THE BRITISH LIBRARY

In through the outfield blog

06 April 2009

Will Spotify kill iTunes?

http://www.telegraph.co.uk/telegraph/multimedia/archive/01359/spotify_logo_web_1359370c.jpgThis is the heading for an intriguing article in the latest issue of gadget obsessed Stuff magazine.

I have to admit that I only heard about Spotify for the first time two weeks ago on Leo Laporte’s net@night 91.

However, since then the mainstream press has started to pick up on it as a potential iTunes killer - Spotify declares war on iTunes.

It seems hard to believe that Spotify can already have six million tracks (including the very latest albums in full) and over a million members signed up to either its’ free advert supported service, or the ad-free subscription of £9.99 per month. Although the fact I am listening for free to the brand new album from the Yeah Yeah Yeahs as I write, proves the case.

Now it has gone one stage further by linking up with London-based online music store, 7Digital which has four million individual tracks.

This is yet another indication of just how revolutionary the Internet can be when it comes to both established and even novel business models. It took iTunes just six years to become the dominant player in music sales, currently accounting for 70 per cent of all online music sales, and selling six billion songs along the way.

However, Spotify was only launched in the UK in October last year and already has more than a million customers.

The lesson, is that if you are going to operate a web based business you can’t afford to stand still for a moment.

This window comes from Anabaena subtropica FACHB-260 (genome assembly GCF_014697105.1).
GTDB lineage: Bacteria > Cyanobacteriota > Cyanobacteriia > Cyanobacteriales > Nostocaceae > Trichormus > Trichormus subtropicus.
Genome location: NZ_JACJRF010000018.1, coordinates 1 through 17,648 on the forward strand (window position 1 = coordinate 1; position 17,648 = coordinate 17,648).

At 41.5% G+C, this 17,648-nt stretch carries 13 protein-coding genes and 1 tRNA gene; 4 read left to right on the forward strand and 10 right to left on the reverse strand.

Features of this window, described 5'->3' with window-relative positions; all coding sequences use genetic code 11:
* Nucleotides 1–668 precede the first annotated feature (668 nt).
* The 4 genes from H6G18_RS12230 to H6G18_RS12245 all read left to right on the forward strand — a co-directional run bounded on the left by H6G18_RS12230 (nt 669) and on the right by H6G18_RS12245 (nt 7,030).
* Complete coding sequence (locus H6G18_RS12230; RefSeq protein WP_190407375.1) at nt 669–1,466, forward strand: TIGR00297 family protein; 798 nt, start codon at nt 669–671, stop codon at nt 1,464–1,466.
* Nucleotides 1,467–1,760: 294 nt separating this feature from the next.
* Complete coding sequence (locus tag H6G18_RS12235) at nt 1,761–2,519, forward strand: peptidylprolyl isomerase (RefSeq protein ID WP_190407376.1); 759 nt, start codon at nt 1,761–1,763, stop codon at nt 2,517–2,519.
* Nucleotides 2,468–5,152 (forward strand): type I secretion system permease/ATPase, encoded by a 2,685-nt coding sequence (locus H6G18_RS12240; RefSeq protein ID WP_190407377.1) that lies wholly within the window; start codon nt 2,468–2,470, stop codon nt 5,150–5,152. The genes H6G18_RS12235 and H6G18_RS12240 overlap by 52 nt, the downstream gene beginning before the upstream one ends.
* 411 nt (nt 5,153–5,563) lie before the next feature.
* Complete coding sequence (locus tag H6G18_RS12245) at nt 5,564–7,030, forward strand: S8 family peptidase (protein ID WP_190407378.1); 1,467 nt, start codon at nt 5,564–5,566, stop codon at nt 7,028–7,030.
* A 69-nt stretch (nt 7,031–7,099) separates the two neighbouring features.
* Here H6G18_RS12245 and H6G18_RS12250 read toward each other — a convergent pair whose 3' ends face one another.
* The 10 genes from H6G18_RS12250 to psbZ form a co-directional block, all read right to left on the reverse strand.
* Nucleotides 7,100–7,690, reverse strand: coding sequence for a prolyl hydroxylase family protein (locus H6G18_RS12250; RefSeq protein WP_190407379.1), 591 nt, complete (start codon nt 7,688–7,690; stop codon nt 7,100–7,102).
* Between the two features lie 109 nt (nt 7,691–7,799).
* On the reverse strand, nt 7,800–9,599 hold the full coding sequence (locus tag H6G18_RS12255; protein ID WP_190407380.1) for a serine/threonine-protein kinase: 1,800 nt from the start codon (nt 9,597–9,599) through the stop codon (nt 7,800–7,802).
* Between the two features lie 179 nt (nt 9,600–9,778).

Comments

Seems to me that Spotify haven't so much declared war on iTunes as decide to roll out a service which, in typical Web 2.0 fashion, was always there for the taking.

The difference between their model and typically 'corporate' ideas is the fact that they fundamentally understand how the typical internet user consumes music.

The software is simple to install and navigate - and free at the point of entry.

What they have is massive consumer buy-in and support.

Where other free 'personal radio' stations have failed to monetise their models Spotifty seem to have managed the transition from free to fee-paying.

Spotify is:

a) very simple to install
b) aspirational
c) free to enter
d) simple to navigate and find what you're looking for
e) packed with features
f) truely interactive

In short, many of those things which iTunes isn't.

I use it almost every day to discover music which I wouldn't usually listen to or find on commercial radio stations.

The only thing which threatens its business model is the reliability on shared revenue and traditional advertising.

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